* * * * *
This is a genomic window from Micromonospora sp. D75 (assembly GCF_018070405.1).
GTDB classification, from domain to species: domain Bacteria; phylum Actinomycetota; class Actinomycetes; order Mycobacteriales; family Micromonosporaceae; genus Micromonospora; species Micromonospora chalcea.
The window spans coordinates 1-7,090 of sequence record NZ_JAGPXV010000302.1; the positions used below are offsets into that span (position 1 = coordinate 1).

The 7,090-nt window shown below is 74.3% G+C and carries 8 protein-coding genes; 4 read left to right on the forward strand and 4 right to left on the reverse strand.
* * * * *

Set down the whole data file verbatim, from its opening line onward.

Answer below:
This is a genomic window from Micromonospora sp. D75 (assembly GCF_018070405.1).
GTDB classification, from domain to species: domain Bacteria; phylum Actinomycetota; class Actinomycetes; order Mycobacteriales; family Micromonosporaceae; genus Micromonospora; species Micromonospora chalcea.
The window spans coordinates 1-7,090 of sequence record NZ_JAGPXV010000302.1; the positions used below are offsets into that span (position 1 = coordinate 1).

The 7,090-nt window shown below is 74.3% G+C and carries 8 protein-coding genes; 4 read left to right on the forward strand and 4 right to left on the reverse strand.